Energy Efficiency Windows

Energy Efficient Windows: A How-To and Buyer’s Guide


Energy efficiency is an important consideration when shopping for new or replacement windows and doors. There are a number of energy efficient features and benefits to consider when researching windows, including cost, energy savings, comfort, and environmental sustainability.

Why energy efficient windows?

Whether you’re replacing a window or updating existing ones, there are many benefits to improving the energy efficiency of your home’s windows.

What are energy-efficient windows?

There are two main components to consider with an energy efficient window:

Frame Materials

The material used to build a window frame is critical for maximizing energy efficiency – wood, vinyl, composite (Fibrex® material) and fiberglass are some of the most common types. Savings and costs vary based on the material and its construction process.

Glass

Double-pane (dual-pane) glass naturally performs better than single-pane glass for energy efficiency, as the space between each pane acts as an additional layer of insulation from the heat or cold. Low-E glass is optimal for conserving energy because it reduces ultraviolet (UV) and infrared light penetration to limit heat transfer. 

How do I know if a window is energy efficient?

Start by looking for the ENERGY STAR® logo or National Fenestration Rating Council (NFRC) logo on the window or door you want to buy or install. Window installers and companies will also typically promote products that are NFRC labeled and ENERGY STAR certified so you know up front if they sell and install energy-efficient windows.

How To Read The Label
Look for the certification label below on every window and patio door you buy. These ratings allow you to measure and compare the energy performance of similar products. If a product does not have this label, the NFRC has not verified its claims.

Each product’s NFRC label is customized to the exact window or door specifications (size, glass type, etc.), then applied to the finished product. View NFRC ratings for Andersen® products.

NFRC Energy Efficiency Label

How do energy efficient windows work?

To obtain ENERGY STAR certification on a window or door, a manufacturer must pass an independent performance test created by the non-profit National Fenestration Rating Council (NFRC). The test measures and rates a window’s energy efficiency based on five factors:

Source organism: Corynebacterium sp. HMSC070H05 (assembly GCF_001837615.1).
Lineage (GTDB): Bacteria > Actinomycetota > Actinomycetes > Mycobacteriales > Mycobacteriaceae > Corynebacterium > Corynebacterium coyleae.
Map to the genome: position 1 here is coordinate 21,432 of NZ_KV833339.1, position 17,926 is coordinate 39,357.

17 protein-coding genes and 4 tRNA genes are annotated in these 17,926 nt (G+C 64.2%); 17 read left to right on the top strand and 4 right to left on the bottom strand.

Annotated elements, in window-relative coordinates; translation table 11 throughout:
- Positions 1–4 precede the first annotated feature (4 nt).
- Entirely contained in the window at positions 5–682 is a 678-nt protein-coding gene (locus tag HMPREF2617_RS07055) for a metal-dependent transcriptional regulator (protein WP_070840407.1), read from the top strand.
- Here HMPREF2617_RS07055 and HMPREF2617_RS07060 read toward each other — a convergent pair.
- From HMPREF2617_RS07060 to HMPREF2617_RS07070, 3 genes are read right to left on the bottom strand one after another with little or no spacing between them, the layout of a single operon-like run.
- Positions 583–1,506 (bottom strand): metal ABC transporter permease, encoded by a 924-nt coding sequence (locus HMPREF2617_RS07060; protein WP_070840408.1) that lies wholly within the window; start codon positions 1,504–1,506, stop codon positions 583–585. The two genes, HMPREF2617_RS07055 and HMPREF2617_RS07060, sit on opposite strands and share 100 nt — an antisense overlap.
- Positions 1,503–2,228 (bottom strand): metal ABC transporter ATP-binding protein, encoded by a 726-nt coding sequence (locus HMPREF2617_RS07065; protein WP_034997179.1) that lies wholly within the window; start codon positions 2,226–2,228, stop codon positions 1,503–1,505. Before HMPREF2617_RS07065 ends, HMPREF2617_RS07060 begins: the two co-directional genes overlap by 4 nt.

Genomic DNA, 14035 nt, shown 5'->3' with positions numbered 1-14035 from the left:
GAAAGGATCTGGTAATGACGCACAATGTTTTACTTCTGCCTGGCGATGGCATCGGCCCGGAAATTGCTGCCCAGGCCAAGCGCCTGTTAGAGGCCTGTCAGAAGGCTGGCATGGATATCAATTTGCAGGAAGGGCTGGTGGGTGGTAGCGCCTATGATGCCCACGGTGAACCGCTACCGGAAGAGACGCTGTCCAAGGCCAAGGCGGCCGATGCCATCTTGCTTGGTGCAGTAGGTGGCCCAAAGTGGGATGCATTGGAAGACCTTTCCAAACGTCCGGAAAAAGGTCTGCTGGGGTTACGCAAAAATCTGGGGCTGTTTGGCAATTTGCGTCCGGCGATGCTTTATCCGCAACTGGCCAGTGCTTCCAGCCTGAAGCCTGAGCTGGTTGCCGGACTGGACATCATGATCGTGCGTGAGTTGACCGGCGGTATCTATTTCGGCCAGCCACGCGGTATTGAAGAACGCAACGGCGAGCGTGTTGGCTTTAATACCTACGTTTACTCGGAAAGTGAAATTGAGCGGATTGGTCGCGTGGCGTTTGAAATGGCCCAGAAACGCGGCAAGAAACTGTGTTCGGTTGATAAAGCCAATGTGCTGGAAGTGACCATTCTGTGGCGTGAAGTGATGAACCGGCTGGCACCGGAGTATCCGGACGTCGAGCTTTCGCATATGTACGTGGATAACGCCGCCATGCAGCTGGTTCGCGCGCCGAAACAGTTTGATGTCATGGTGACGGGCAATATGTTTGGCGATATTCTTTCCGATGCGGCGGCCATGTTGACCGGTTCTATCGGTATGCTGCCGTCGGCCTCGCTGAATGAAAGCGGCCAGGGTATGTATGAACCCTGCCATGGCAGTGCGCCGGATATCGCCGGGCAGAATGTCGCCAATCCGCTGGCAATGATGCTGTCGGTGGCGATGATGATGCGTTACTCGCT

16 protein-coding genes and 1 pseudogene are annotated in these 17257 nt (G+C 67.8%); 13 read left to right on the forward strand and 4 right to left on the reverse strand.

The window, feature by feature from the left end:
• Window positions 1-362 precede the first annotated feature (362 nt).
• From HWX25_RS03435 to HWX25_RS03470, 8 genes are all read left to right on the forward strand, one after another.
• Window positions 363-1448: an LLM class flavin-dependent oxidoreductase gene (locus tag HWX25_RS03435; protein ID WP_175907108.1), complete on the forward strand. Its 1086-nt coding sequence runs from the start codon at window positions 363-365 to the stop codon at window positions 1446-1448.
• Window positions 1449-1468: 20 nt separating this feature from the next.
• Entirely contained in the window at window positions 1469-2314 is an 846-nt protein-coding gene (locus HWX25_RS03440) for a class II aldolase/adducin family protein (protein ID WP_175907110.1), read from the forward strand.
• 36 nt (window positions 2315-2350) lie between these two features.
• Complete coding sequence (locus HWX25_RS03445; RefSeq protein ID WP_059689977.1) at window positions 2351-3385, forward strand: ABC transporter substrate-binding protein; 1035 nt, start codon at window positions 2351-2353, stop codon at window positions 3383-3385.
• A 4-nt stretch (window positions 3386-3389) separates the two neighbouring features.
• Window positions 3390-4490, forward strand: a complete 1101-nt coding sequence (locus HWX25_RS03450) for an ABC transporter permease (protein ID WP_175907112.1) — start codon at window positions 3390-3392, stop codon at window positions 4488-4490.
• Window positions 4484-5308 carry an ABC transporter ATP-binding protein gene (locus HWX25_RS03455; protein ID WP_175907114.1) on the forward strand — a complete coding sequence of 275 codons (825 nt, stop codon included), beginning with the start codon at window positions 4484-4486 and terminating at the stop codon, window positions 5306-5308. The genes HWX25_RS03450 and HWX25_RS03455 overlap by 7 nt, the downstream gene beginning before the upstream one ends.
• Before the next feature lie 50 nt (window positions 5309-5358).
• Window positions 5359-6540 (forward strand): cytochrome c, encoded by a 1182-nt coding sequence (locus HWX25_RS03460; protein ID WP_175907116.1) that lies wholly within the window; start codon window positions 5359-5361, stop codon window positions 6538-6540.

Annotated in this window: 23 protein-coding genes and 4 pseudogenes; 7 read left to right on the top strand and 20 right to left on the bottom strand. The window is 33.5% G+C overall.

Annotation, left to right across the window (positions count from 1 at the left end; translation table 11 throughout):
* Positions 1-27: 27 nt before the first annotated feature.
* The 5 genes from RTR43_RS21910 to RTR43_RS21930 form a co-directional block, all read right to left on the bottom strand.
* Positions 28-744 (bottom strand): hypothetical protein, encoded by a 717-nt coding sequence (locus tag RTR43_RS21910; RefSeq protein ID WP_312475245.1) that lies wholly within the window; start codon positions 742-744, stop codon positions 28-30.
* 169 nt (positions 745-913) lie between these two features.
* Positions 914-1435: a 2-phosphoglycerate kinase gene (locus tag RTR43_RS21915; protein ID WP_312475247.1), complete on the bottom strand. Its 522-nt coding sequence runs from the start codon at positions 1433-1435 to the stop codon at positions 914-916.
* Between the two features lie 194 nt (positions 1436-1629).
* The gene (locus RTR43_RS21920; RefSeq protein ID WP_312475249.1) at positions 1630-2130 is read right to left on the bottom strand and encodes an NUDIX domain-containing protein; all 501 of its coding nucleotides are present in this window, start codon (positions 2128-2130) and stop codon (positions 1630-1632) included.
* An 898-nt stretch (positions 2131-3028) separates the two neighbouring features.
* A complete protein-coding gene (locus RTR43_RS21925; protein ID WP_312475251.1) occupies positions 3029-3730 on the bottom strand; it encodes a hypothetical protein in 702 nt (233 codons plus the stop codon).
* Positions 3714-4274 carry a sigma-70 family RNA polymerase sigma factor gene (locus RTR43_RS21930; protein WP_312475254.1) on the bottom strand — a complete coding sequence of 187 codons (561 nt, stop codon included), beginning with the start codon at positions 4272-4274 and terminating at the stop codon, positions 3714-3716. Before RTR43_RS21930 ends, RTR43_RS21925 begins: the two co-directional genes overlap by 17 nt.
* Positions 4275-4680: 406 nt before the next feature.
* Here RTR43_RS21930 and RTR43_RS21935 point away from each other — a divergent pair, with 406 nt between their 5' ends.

U-Factor

Solar Heat Gain Coefficient (SHGC)

Visible Transmittance (VT)

What It Measures

U-Factor

How well a product prevents heat from escaping

Solar Heat Gain Coefficient (SHGC)

The product's ability to block heat caused by sunlight

Visible Transmittance (VT)

The amount of light allowed through the window

Performance Impact

U-Factor

Lower ratings mean better insulation

Solar Heat Gain Coefficient (SHGC)

Lower ratings mean less heat transfer

Visible Transmittance (VT)

Higher ratings mean more light

Measurement Ranges

U-Factor

Scale of 0-1

Solar Heat Gain Coefficient (SHGC)

Scale of 0 – 1

Visible Transmittance (VT)

Scale of 0 – 1

Do energy efficient windows increase home values?

Yes! In addition to increased savings on your energy bills, replacing and upgrading windows can have a direct impact on the value of your home. Window replacement may not be the most noticeable home improvement project, but its impact on your home’s equity is certain.

According to 2018 data from Remodeling Magazine, the national return-on-investment (ROI) average for wood window replacement is 69.5%, higher on average than popular projects such as a major kitchen remodel (54%-59%), bathroom addition (55%-60%), or a backyard patio (48%).


Snowy Winter Home

How much money do energy efficient windows save?

According to energystar.gov, ENERGY STAR certified windows can save an average of 12% on energy bills each year. If windows are single-pane, an estimated savings for ENERGY STAR certified windows is between $101-583 per year. If windows are double-pane, savings estimates range between $27–$197 per year.

Actual savings will vary based on local climate conditions, window type (single-/double-pane, frame material), utility rates and individual home characteristics.